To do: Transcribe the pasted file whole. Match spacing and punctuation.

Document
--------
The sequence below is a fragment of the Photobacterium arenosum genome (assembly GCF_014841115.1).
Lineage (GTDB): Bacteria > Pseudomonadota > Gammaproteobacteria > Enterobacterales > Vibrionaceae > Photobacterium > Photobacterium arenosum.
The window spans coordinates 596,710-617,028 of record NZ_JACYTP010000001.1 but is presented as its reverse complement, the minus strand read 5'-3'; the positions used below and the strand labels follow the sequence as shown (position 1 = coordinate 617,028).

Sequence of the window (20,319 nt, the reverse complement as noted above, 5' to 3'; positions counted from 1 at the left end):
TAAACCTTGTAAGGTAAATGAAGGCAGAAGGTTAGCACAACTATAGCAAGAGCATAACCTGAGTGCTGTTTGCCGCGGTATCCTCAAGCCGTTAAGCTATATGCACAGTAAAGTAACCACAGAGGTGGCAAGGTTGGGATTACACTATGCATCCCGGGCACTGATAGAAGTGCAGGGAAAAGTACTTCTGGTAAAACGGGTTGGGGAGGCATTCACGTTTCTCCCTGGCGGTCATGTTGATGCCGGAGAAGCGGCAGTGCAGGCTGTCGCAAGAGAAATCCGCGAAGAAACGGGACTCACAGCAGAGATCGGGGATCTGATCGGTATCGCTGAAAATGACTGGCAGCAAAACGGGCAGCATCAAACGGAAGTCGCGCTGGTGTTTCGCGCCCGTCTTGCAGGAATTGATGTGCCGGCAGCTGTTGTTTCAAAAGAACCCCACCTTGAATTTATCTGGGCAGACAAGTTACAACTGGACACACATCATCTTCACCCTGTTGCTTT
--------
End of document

The sequence below is a fragment of the Photobacterium arenosum genome (assembly GCF_014841115.1).
Lineage (GTDB): Bacteria > Pseudomonadota > Gammaproteobacteria > Enterobacterales > Vibrionaceae > Photobacterium > Photobacterium arenosum.
The window spans coordinates 596,710-617,028 of record NZ_JACYTP010000001.1 but is presented as its reverse complement, the minus strand read 5'-3'; the positions used below and the strand labels follow the sequence as shown (position 1 = coordinate 617,028).

Sequence of the window (20,319 nt, the reverse complement as noted above, 5' to 3'; positions counted from 1 at the left end):
TAAACCTTGTAAGGTAAATGAAGGCAGAAGGTTAGCACAACTATAGCAAGAGCATAACCTGAGTGCTGTTTGCCGCGGTATCCTCAAGCCGTTAAGCTATATGCACAGTAAAGTAACCACAGAGGTGGCAAGGTTGGGATTACACTATGCATCCCGGGCACTGATAGAAGTGCAGGGAAAAGTACTTCTGGTAAAACGGGTTGGGGAGGCATTCACGTTTCTCCCTGGCGGTCATGTTGATGCCGGAGAAGCGGCAGTGCAGGCTGTCGCAAGAGAAATCCGCGAAGAAACGGGACTCACAGCAGAGATCGGGGATCTGATCGGTATCGCTGAAAATGACTGGCAGCAAAACGGGCAGCATCAAACGGAAGTCGCGCTGGTGTTTCGCGCCCGTCTTGCAGGAATTGATGTGCCGGCAGCTGTTGTTTCAAAAGAACCCCACCTTGAATTTATCTGGGCAGACAAGTTACAACTGGACACACATCATCTTCACCCTGTTGCTTT